The word chakra literally means “circle” or “wheel.” There are many such centers of energy and consciousness throughout the body, seven of which are identified as primary ones.

The first five of these are associated with elements; for instance, the root chakra is associated with the earth element. This is not an arbitrary association; the chakra is actually the locus in the body for that element. Clearing the chakra strengthens, balances, and harmonizes the particular element in the body, resulting in benefits to the mind, body, and personality.

Following is a description of the location of each of the primary chakras and a brief summary of the benefits of opening each one. I examine these benefits in more detail in my book, Effortless Mind: Meditation with Ease.

Muladhara, or the root chakra (earth element).

The root chakra is located in the area of the perineum between the anus and genitals. Clearing and opening the root chakra releases negative and contracting instincts relating to security and survival. As a result of this clearing and opening, you feel a trust in life, a sense of safety and security, happiness, and a sense of self that is solid and grounded.

Svadhishthana, or the sacral chakra (water element).

The sacral chakra is located at the base of the spine near the tip of the tailbone. Clearing and opening the sacral chakra releases attachments, addictions, and tendencies to repress desires and emotions. The result is a harmonious relationship with one’s emotions and sexuality and ease of creative expression. Like a pure, unimpeded stream, you flow with your natural emotions, your natural desires, and with your life as a whole.

Manipura, or the navel chakra (fire element).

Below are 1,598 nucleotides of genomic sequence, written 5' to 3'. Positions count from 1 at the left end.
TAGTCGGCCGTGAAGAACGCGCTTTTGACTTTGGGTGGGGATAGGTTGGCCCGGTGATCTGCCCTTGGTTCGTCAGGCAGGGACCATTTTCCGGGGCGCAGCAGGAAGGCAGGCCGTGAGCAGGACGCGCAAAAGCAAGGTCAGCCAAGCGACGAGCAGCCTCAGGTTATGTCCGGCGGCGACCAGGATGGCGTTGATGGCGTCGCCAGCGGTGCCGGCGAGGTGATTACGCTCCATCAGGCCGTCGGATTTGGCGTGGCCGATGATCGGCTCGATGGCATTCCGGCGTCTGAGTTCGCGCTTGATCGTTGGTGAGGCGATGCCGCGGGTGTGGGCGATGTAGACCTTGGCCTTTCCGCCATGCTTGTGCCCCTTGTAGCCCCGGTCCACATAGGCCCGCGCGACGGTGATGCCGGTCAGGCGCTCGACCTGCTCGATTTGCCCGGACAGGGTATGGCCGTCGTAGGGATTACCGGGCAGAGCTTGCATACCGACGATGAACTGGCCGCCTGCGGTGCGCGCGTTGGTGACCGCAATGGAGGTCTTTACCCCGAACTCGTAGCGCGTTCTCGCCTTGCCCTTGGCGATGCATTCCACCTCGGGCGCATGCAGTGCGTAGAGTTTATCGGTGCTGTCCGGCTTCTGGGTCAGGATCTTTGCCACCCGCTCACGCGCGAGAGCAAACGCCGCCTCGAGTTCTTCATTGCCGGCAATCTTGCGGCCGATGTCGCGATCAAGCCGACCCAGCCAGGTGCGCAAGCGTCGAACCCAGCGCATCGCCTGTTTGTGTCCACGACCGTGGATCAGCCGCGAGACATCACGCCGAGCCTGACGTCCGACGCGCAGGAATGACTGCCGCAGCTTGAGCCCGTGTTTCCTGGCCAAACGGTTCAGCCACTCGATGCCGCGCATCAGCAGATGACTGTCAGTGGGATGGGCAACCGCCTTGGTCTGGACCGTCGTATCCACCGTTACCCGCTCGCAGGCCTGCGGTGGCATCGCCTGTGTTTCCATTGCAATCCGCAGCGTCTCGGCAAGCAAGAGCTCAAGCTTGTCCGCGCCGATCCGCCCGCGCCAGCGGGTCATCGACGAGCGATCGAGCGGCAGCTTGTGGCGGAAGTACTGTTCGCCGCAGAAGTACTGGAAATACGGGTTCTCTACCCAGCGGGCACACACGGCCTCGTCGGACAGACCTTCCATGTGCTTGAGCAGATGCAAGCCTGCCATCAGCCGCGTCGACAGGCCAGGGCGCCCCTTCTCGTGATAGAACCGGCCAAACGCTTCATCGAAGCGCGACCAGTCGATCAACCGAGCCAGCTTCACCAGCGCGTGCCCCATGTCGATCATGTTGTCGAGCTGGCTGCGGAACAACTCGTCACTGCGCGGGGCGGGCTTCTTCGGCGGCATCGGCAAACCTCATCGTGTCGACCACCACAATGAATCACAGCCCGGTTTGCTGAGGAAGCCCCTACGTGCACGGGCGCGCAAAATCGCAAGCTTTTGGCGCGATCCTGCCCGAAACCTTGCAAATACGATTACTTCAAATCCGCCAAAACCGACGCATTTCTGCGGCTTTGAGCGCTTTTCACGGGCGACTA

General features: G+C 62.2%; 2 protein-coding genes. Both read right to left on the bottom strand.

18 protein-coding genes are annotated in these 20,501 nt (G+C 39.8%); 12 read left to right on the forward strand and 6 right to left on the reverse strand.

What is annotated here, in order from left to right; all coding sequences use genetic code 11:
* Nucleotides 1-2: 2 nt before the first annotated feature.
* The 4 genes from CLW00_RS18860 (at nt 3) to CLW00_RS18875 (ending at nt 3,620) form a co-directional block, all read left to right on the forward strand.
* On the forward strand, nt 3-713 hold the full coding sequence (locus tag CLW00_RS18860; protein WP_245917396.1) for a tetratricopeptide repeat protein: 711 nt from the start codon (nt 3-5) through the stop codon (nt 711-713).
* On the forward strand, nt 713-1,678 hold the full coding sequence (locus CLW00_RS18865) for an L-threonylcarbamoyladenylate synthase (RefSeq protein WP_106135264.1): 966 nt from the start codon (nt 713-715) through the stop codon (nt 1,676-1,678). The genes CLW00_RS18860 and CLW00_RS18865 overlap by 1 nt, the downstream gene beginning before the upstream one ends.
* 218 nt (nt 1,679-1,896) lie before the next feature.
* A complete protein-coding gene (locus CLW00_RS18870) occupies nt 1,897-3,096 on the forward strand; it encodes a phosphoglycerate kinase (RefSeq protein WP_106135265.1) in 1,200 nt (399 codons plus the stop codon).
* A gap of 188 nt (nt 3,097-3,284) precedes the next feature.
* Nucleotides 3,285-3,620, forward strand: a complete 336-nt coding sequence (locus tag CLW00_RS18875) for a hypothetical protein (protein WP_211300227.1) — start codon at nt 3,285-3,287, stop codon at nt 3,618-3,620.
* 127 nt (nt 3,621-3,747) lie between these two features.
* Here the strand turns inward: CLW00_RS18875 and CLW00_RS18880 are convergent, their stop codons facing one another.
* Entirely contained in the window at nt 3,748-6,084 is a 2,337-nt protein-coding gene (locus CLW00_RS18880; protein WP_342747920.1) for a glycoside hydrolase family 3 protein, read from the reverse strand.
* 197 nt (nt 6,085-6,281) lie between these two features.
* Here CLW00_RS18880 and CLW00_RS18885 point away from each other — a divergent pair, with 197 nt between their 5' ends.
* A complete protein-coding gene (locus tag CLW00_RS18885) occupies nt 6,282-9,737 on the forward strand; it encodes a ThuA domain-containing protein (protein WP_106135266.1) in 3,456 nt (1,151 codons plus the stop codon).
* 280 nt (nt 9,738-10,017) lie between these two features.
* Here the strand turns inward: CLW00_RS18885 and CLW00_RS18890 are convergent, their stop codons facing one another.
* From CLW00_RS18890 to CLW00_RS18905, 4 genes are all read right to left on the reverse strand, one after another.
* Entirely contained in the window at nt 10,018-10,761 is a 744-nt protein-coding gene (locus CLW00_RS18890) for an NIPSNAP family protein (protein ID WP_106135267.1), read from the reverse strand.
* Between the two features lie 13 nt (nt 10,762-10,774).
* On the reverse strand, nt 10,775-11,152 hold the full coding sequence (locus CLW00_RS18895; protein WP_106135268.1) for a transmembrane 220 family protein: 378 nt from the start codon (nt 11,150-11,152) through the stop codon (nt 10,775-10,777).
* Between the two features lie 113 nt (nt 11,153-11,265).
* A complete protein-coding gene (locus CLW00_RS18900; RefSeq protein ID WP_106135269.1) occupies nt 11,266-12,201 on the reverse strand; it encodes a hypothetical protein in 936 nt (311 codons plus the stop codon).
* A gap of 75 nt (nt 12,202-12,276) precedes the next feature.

The naval chakra is located in the spine at the level of the navel. Clearing and opening the navel chakra releases issues relating to personal power, including anxieties and fears or a need to dominate. The result is a genuine, expansive, secure sense of personal power characterized by acceptance and tolerance of others. When you have cleared the navel chakra, you will attract others and be a natural leader. Your personal power will shine in a balanced way that benefits yourself and others.

Anahata, or the heart chakra (air element).

The heart chakra is located in the spine at the level of the heart. Clearing and opening the heart chakra releases emotional attachments and selfishness, resulting in unconditional love, compassion, well-being, and devotion. Like the air shared by all beings, your love nourishes all.

Vishuddha, or the throat chakra (space element).

The throat chakra is located in the spine at the level of the base of the throat. Clearing and opening the throat chakra releases issues relating to an inability to find and speak one’s truth. This results in authentic and eloquent self-expression. You naturally abide in your higher Self, and your speech expresses the truth of your whole being.

Ajna, or the third-eye chakra (mind).

This chakra is located in the center of the head at the level of the eyebrows. Clearing and opening the ajna chakra releases the tendency to cling to a gross material perception of life or an overreliance on dry rationality and rejection of the spiritual and intuitive. The result is genuine spiritual vision and intuition — a clear, deep perception of the inner reality of life. This is the opening of the eye of wisdom.

Sahasrara, or the crown center (transcendental pure consciousness).

The crown center is located at the crown of the head. Clearing and opening this center unties the knot of identification with ego and separation from others, resulting in an expansive and blissful realization of the Infinite and of oneness with all, enlightenment.

Note that, although it is good to have some understanding of the chakras, when it comes to actually meditating, all you need to know is the location of the chakras. Beyond that, simply enjoy the innocent experience, free of ideas. That is the best way to ensure you get the full benefits of the meditation.

 

 

Copyright © 2013 by Henry J. Borys (aka Ajayan)